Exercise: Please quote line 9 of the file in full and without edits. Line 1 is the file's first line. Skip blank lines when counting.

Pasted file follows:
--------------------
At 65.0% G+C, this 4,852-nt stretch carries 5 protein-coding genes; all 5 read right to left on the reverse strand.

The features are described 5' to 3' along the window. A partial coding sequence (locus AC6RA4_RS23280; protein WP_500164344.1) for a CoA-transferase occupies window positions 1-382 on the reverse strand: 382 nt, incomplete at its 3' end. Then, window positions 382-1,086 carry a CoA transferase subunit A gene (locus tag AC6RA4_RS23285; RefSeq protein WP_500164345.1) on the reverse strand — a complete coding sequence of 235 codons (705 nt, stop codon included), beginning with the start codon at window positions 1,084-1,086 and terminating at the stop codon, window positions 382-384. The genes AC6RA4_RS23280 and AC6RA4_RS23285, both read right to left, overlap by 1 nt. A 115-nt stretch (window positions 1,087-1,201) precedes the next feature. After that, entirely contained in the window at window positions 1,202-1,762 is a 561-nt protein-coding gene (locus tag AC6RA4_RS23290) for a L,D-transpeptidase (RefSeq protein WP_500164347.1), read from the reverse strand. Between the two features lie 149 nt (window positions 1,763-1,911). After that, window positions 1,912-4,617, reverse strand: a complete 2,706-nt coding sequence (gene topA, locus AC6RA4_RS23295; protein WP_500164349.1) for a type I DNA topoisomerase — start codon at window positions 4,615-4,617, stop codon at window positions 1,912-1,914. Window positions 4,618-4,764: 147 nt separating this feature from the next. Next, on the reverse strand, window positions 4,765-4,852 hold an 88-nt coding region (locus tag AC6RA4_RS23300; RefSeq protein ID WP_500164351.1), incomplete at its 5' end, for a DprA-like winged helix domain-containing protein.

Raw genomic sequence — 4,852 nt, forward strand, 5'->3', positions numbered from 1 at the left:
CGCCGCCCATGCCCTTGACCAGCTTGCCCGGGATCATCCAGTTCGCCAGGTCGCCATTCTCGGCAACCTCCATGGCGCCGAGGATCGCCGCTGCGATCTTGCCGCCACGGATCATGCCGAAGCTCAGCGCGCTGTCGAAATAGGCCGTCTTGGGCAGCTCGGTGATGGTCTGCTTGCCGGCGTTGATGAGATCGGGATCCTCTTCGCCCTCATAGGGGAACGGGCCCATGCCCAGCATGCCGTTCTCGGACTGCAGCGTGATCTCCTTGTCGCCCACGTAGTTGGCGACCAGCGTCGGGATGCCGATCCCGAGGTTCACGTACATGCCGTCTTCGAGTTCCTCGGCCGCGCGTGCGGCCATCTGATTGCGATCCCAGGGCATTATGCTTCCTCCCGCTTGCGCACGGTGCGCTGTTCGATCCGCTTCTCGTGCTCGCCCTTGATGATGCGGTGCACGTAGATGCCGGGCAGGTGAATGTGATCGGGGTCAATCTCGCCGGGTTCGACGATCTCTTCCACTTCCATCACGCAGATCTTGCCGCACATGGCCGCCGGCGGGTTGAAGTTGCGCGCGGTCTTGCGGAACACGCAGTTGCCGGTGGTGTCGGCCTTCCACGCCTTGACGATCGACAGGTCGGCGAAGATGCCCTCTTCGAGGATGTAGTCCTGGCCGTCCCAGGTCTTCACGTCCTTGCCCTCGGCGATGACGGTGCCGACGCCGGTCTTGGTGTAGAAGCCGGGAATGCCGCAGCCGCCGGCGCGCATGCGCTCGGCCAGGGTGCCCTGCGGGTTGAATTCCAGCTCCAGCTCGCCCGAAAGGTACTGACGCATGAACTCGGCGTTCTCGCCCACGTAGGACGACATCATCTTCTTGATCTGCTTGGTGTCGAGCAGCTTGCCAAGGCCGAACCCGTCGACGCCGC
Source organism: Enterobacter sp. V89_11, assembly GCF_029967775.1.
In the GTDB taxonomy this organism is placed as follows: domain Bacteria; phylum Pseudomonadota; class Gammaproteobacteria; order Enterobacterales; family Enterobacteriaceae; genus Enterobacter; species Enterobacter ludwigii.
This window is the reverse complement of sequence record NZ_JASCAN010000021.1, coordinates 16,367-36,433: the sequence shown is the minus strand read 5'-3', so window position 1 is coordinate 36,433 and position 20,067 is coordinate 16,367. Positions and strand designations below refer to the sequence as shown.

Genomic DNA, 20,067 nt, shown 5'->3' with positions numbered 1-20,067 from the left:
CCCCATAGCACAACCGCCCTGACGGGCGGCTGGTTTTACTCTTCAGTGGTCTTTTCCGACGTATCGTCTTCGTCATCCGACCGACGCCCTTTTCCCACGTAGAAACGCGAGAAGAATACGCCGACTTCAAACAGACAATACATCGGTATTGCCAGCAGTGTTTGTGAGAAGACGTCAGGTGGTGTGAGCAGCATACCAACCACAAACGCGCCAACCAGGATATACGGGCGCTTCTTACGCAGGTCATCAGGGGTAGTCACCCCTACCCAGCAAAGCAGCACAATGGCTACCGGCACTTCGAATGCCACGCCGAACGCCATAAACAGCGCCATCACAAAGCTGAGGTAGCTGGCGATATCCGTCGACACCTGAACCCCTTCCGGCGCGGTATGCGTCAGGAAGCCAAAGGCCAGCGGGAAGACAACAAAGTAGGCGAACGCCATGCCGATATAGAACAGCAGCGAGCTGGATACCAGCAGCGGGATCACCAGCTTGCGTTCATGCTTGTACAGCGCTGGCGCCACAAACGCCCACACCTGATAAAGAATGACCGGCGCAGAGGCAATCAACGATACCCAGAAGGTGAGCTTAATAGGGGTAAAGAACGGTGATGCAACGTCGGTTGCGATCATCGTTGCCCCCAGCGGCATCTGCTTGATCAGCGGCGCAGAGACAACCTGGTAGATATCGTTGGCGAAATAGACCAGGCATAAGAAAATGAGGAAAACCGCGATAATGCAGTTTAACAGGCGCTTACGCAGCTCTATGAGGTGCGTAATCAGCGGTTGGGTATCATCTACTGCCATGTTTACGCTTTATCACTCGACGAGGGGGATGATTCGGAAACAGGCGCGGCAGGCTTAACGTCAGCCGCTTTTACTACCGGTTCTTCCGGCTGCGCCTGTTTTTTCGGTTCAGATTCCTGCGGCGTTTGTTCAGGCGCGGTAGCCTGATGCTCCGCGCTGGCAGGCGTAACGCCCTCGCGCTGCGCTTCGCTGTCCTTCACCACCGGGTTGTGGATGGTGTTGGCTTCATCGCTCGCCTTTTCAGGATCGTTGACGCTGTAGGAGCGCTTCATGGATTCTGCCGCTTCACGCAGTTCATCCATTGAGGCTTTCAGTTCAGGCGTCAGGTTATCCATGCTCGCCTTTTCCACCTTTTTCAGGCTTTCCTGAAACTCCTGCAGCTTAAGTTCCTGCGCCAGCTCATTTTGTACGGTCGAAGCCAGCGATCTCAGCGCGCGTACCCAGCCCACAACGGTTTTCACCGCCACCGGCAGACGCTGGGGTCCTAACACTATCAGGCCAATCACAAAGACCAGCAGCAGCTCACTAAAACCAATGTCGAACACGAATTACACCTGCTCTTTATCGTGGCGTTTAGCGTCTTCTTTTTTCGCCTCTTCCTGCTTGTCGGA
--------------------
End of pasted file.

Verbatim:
CCCCATAGCACAACCGCCCTGACGGGCGGCTGGTTTTACTCTTCAGTGGTCTTTTCCGACGTATCGTCTTCGTCATCCGACCGACGCCCTTTTCCCACGTAGAAACGCGAGAAGAATACGCCGACTTCAAACAGACAATACATCGGTATTGCCAGCAGTGTTTGTGAGAAGACGTCAGGTGGTGTGAGCAGCATACCAACCACAAACGCGCCAACCAGGATATACGGGCGCTTCTTACGCAGGTCATCAGGGGTAGTCACCCCTACCCAGCAAAGCAGCACAATGGCTACCGGCACTTCGAATGCCACGCCGAACGCCATAAACAGCGCCATCACAAAGCTGAGGTAGCTGGCGATATCCGTCGACACCTGAACCCCTTCCGGCGCGGTATGCGTCAGGAAGCCAAAGGCCAGCGGGAAGACAACAAAGTAGGCGAACGCCATGCCGATATAGAACAGCAGCGAGCTGGATACCAGCAGCGGGATCACCAGCTTGCGTTCATGCTTGTACAGCGCTGGCGCCACAAACGCCCACACCTGATAAAGAATGACCGGCGCAGAGGCAATCAACGATACCCAGAAGGTGAGCTTAATAGGGGTAAAGAACGGTGATGCAACGTCGGTTGCGATCATCGTTGCCCCCAGCGGCATCTGCTTGATCAGCGGCGCAGAGACAACCTGGTAGATATCGTTGGCGAAATAGACCAGGCATAAGAAAATGAGGAAAACCGCGATAATGCAGTTTAACAGGCGCTTACGCAGCTCTATGAGGTGCGTAATCAGCGGTTGGGTATCATCTACTGCCATGTTTACGCTTTATCACTCGACGAGGGGGATGATTCGGAAACAGGCGCGGCAGGCTTAACGTCAGCCGCTTTTACTACCGGTTCTTCCGGCTGCGCCTGTTTTTTCGGTTCAGATTCCTGCGGCGTTTGTTCAGGCGCGGTAGCCTGATGCTCCGCGCTGGCAGGCGTAACGCCCTCGCGCTGCGCTTCGCTGTCCTTCACCACCGGGTTGTGGATGGTGTTGGCTTCATCGCTCGCCTTTTCAGGATCGTTGACGCTGTAGGAGCGCTTCATGGATTCTGCCGCTTCACGCAGTTCATCCATTGAGGCTTTCAGTTCAGGCGTCAGGTTATCCATGCTCGCCTTTTCCACCTTTTTCAGGCTTTCCTGAAACTCCTGCAGCTTAAGTTCCTGCGCCAGCTCATTTTGTACGGTCGAAGCCAGCGATCTCAGCGCGCGTACCCAGCCCACAACGGTTTTCACCGCCACCGGCAGACGCTGGGGTCCTAACACTATCAGGCCAATCACAAAGACCAGCAGCAGCTCACTAAAACCAATGTCGAACACGAATTACACCTGCTCTTTATCGTGGCGTTTAGCGTCTTCTTTTTTCGCCTCTTCCTGCTTGTCGGA